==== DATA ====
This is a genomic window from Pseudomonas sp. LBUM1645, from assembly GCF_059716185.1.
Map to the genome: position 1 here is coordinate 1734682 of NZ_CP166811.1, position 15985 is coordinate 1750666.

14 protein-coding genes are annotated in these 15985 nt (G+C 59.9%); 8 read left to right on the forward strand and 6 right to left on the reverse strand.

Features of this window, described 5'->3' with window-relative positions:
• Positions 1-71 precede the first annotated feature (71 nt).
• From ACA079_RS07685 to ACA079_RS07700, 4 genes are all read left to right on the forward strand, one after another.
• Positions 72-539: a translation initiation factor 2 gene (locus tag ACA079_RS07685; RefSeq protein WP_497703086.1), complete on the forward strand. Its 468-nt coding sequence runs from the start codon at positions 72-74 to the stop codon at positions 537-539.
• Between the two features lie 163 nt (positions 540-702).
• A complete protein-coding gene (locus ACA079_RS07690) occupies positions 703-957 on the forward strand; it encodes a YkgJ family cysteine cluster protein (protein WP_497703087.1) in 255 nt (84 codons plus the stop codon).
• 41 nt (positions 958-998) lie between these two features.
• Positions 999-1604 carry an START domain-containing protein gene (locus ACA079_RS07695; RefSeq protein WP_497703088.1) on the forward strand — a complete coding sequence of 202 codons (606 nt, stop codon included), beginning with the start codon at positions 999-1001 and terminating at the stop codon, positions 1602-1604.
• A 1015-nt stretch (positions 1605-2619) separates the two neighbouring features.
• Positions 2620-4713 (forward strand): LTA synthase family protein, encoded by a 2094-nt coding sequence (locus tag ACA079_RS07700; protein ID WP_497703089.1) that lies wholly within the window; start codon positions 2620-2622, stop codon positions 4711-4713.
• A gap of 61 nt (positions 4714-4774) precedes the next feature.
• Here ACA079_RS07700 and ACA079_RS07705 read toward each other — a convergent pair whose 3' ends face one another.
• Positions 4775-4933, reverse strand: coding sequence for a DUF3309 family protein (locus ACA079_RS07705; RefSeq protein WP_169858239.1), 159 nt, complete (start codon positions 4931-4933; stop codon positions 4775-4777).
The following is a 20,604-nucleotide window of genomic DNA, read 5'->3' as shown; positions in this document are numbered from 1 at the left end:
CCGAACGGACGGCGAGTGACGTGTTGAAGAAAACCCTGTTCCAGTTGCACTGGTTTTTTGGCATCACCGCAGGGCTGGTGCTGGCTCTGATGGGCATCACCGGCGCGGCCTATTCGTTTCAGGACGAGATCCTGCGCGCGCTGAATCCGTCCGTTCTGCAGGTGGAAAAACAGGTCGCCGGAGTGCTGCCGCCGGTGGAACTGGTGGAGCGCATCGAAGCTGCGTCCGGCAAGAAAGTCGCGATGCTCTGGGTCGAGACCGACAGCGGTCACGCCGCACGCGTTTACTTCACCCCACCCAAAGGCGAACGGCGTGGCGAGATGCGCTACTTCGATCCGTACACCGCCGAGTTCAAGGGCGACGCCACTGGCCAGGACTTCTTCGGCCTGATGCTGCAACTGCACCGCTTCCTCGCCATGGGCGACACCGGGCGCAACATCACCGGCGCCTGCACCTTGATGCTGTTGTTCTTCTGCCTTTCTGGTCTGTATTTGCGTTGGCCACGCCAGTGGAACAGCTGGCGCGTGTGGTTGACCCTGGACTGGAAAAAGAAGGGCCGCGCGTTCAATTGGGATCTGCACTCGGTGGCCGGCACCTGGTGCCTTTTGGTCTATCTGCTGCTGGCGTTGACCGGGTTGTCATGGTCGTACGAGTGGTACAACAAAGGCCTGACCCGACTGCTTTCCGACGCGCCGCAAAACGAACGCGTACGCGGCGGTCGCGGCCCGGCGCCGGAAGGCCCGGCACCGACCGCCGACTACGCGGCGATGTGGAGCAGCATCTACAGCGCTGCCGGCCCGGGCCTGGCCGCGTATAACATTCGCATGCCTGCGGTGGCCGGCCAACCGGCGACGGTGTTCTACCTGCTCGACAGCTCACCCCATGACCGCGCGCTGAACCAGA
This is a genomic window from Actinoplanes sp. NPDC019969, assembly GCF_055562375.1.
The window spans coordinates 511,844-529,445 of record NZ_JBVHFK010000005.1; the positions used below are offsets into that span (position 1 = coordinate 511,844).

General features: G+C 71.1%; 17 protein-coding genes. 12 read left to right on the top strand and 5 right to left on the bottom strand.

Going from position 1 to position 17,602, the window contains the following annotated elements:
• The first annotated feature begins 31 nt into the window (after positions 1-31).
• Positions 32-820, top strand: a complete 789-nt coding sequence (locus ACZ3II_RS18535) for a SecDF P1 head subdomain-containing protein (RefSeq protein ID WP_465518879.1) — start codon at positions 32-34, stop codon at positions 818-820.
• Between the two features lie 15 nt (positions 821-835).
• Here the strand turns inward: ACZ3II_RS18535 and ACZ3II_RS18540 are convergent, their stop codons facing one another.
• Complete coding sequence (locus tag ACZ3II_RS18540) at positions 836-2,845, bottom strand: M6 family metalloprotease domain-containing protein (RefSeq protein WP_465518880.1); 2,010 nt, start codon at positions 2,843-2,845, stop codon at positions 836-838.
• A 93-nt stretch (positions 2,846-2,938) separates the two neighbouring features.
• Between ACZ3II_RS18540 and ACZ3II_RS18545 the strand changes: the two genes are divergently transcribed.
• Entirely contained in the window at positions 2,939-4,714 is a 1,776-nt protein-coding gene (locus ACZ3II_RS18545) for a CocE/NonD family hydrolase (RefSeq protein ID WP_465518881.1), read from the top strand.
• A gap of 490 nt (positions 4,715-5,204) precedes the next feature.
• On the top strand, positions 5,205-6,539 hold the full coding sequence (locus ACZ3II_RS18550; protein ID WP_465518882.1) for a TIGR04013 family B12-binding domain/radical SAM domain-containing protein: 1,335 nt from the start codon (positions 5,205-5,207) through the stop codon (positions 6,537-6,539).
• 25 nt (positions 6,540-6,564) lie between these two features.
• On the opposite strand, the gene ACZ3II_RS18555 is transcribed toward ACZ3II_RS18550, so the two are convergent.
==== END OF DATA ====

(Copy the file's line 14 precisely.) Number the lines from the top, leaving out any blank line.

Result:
• A gap of 61 nt (positions 4714-4774) precedes the next feature.